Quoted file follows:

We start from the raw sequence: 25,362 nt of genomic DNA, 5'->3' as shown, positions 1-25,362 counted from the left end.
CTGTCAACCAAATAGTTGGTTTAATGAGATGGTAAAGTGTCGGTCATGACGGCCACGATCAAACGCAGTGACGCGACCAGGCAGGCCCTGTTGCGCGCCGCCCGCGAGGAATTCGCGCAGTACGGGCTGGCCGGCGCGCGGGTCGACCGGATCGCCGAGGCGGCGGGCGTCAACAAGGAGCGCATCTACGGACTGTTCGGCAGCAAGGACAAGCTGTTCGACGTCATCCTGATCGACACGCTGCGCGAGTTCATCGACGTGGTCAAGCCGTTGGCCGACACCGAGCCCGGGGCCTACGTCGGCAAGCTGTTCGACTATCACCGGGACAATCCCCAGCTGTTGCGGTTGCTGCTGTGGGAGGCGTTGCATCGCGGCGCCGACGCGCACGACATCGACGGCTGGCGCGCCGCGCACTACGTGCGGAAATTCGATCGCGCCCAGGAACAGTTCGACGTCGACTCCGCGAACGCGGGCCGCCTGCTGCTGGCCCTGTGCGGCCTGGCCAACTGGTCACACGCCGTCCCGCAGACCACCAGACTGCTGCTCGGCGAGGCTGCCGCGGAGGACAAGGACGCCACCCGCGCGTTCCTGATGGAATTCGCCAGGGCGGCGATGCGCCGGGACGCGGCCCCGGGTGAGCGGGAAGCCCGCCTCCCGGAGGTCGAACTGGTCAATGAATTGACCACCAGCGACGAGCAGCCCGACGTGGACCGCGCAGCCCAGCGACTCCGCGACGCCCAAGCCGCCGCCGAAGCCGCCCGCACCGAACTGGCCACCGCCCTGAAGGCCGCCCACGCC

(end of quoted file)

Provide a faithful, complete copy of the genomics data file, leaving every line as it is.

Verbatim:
We start from the raw sequence: 25,362 nt of genomic DNA, 5'->3' as shown, positions 1-25,362 counted from the left end.
CTGTCAACCAAATAGTTGGTTTAATGAGATGGTAAAGTGTCGGTCATGACGGCCACGATCAAACGCAGTGACGCGACCAGGCAGGCCCTGTTGCGCGCCGCCCGCGAGGAATTCGCGCAGTACGGGCTGGCCGGCGCGCGGGTCGACCGGATCGCCGAGGCGGCGGGCGTCAACAAGGAGCGCATCTACGGACTGTTCGGCAGCAAGGACAAGCTGTTCGACGTCATCCTGATCGACACGCTGCGCGAGTTCATCGACGTGGTCAAGCCGTTGGCCGACACCGAGCCCGGGGCCTACGTCGGCAAGCTGTTCGACTATCACCGGGACAATCCCCAGCTGTTGCGGTTGCTGCTGTGGGAGGCGTTGCATCGCGGCGCCGACGCGCACGACATCGACGGCTGGCGCGCCGCGCACTACGTGCGGAAATTCGATCGCGCCCAGGAACAGTTCGACGTCGACTCCGCGAACGCGGGCCGCCTGCTGCTGGCCCTGTGCGGCCTGGCCAACTGGTCACACGCCGTCCCGCAGACCACCAGACTGCTGCTCGGCGAGGCTGCCGCGGAGGACAAGGACGCCACCCGCGCGTTCCTGATGGAATTCGCCAGGGCGGCGATGCGCCGGGACGCGGCCCCGGGTGAGCGGGAAGCCCGCCTCCCGGAGGTCGAACTGGTCAATGAATTGACCACCAGCGACGAGCAGCCCGACGTGGACCGCGCAGCCCAGCGACTCCGCGACGCCCAAGCCGCCGCCGAAGCCGCCCGCACCGAACTGGCCACCGCCCTGAAGGCCGCCCACGCC